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Remember: The State Budget is going to close State Parks

Monday, June 1, 2009

The State Budget is going to close State Parks

This is an article from the Pennsylvania Department of Conservation and Natural Resources,dated May 14th 2009:

Families, Outdoor Enthusiasts Would Miss Out on Popular Destinations; Businesses Relying on Visitors Will Suffer Millions in Losses
HARRISBURG (May 14, 2009) — The millions of visitors who flock to Pennsylvania’s state parks and forests to relax and experience nature’s beauty would have fewer opportunities to do so under a budget plan that passed the Senate last week.
If enacted, Department of Conservation and Natural Resources acting Secretary John Quigley said the Senate proposal will force the agency to close at least 35 state parks and 1,000 miles of state forest roads, which would sharply reduce access for anglers, hunters and hikers.
Under Senate Bill 850, an additional $19 million would be cut from DCNR’s budget beyond the difficult but prudent reductions Governor Edward G. Rendell proposed in February.
“Families that cannot afford to take a vacation because of the tough economic times could always count on enjoying a little rest and relaxation at a nearby state park or forest,” said Quigley. “However, if the Senate’s budget proposal is enacted, there would be even fewer of those opportunities as we would have to close a number of state parks. That means less traffic and fewer dollars being spent in the rural communities with businesses and jobs that count on these parks and forests.
“The Senate’s proposal would be absolutely devastating to these rural areas and to our efforts to preserve our natural resources for present and future generations. In contrast, the Governor’s budget proposal reflects the difficult economy we now face and would still allow us to provide a quality outdoor experience for our citizens and visitors,” Quigley said, also noting that closing 35 state parks would turn away more than 3 million visitors and wipe out at least $57 million in visitor spending on products and services in nearby communities.
Many other programs that enhance a visitor’s experience at a state park or forest, protect natural resources, or help communities offer more recreational opportunities also would suffer under the Senate’s proposal. About 40,000 acres of forest would be vulnerable to gypsy moths because the department will not be able to apply treatments, while a program that offers one million tree seedlings for purchase by landowners would be eliminated. The seedling program helps protect watersheds, control soil erosion, reclaim former mining areas, and provide food and cover to wildlife.
In addition, DCNR would likely remove state forest rangers who serve as the primary contact for visitors and who promote safety and enforce the law on forestlands. Local governments and communities that depend on DCNR for important topographic, geologic and technical information, as well as help with 1,000 active grants for parks, trails and other recreational developments will receive less help under the Senate’s proposal.
Quigley also noted that the Senate’s plan does not restore funding for the department’s heritage tourism grants, despite repeated criticisms by the caucus when Governor Rendell made the difficult decision to cut the program.
Pennsylvania has 117 state parks and 2.1 million acres of state forests, including 3,000 miles of roads that provide access to the forests.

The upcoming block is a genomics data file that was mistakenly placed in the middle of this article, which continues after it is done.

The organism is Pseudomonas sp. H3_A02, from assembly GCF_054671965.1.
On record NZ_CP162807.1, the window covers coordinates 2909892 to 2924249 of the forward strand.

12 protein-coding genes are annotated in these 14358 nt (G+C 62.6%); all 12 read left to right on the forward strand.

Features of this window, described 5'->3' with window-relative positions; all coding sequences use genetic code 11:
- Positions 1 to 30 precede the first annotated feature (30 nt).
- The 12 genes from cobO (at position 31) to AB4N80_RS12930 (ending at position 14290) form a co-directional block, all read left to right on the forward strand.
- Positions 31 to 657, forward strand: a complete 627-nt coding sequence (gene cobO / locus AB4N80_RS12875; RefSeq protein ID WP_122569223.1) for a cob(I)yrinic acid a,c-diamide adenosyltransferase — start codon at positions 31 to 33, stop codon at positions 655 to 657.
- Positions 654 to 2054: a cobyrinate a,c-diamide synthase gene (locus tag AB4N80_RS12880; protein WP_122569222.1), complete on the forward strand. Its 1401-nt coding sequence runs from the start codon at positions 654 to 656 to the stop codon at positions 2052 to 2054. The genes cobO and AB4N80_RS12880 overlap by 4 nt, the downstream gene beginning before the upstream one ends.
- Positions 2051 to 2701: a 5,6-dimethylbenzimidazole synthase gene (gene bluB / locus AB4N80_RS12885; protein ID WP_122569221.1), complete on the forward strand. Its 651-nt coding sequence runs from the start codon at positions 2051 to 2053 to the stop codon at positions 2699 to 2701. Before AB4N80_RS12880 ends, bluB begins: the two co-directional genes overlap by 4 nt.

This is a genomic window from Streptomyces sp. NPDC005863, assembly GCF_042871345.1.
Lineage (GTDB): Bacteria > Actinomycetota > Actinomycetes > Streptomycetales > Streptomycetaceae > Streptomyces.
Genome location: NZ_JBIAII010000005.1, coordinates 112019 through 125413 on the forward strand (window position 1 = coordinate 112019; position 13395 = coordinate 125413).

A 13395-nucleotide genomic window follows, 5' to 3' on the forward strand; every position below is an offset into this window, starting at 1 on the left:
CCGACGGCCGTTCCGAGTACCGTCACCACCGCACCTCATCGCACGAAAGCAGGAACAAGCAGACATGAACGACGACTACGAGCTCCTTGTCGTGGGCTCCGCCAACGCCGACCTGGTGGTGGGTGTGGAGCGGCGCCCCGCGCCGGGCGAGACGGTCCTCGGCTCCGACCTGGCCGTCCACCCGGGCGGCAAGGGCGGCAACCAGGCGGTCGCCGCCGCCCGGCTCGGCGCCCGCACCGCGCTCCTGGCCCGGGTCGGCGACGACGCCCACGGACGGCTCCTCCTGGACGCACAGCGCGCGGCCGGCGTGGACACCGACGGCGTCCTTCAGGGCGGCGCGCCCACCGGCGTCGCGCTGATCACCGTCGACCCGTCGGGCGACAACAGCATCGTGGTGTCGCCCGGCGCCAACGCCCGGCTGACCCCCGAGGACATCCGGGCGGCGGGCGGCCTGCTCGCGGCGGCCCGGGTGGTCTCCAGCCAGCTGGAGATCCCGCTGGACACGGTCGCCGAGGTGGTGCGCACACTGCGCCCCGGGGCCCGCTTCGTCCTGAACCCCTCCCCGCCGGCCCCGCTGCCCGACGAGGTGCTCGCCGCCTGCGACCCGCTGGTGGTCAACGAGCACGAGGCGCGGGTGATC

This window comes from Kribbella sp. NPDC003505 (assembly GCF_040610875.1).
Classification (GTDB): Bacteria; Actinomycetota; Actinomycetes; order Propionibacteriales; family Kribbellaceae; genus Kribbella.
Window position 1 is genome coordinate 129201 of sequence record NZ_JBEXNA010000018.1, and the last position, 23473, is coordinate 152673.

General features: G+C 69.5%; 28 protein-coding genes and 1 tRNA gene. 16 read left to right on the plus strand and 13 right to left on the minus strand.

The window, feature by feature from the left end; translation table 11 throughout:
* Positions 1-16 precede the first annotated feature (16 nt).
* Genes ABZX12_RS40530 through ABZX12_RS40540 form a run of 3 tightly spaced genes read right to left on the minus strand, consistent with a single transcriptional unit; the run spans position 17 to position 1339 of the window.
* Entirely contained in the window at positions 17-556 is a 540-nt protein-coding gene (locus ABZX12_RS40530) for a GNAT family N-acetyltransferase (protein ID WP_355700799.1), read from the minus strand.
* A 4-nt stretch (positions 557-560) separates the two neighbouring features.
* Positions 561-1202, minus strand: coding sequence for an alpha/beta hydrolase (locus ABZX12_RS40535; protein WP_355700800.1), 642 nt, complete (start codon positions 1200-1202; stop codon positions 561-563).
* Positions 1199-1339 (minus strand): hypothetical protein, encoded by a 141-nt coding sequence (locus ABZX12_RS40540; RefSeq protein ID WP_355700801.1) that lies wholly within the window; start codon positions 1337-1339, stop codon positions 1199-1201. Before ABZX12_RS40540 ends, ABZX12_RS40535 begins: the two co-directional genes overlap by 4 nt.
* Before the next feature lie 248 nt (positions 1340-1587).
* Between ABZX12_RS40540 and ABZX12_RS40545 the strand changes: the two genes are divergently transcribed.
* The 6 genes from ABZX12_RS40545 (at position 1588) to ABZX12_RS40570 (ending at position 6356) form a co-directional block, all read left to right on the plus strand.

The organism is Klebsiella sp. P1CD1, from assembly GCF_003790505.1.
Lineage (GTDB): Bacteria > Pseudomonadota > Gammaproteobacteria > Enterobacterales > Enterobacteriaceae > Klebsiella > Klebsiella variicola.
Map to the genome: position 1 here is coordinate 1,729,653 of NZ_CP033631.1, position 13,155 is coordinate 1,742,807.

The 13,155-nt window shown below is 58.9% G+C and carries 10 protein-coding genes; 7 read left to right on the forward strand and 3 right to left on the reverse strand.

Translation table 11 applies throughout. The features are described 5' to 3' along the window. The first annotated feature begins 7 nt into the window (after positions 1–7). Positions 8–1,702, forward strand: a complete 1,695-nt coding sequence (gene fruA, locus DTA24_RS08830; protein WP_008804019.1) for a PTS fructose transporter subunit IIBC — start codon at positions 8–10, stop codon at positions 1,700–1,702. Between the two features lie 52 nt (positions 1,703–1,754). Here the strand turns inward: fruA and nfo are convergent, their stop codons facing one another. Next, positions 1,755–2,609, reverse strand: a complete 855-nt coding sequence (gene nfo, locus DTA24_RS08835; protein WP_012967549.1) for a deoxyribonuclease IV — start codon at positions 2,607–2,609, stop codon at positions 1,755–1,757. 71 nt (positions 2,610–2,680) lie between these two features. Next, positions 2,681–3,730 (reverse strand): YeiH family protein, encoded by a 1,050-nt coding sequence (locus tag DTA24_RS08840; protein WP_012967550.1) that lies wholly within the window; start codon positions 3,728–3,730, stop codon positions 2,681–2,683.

So, 19 million gets cut and we lose 35 state parks. In turn, local communities lose 57 million dollars and the parks themselves are put in danger by invasive environmental hazards. Some state employed rangers are apparently going to lose their jobs as well under this new budget.

WFMZ reports that Ralph Stover State Park in Bucks County is under the knife and may be one of the parks closed as well as the nearly local Delaware Canal State Park.

This is a major and potentially devastating loss to Pennsylvania. Governor Rendell in this budget seems to favor a slashing and burning of state resources to make even. I’m not the biggest fan of our Governor given his unfavorable remarks concerning the potential of the Allentown WaterFront. (See This.)

The slash and burn state budget gives us as citizens of Allentown a reason to celebrate our park system even more than we already do. The city is planning renovations and upgrades but most importantly they are planning to keep our parks open.

The potential in these places is limitless and looking at the calendar events for Lake Nockamixon State Park confirms it with sold out event after sold out event.

As in the WFMZ article, we can only hope that this is a one year budget and the parks closed this year will quickly reopen next summer. We can also hope that someone with a forward thinking mentality in Harrisburg figures out different programs to start in our state parks that will allow greater visibility of the parks to the citizens of this state that turn a profit large enough that the parks become self sustaining.

We’ll see….



Anonymous Jocelyn said...

Very interesting. I'm one of those that sees the value in parks in more than one way. I'm a bare-bones government kind of girl, but there are responsibilities that the government has to its people. From a purely economic standpoint, a park makes our community more or less desirable and improves our property value. They draw people to places we otherwise may not go and improve the traffic to business in remote areas and provide a place for businesses like campgrounds to thrive. Besides the fact that I enjoy our state parks regularly, even a purely hands-off person like me can see the logical value in having them in our community or state.

June 1, 2009 at 9:04 PM  

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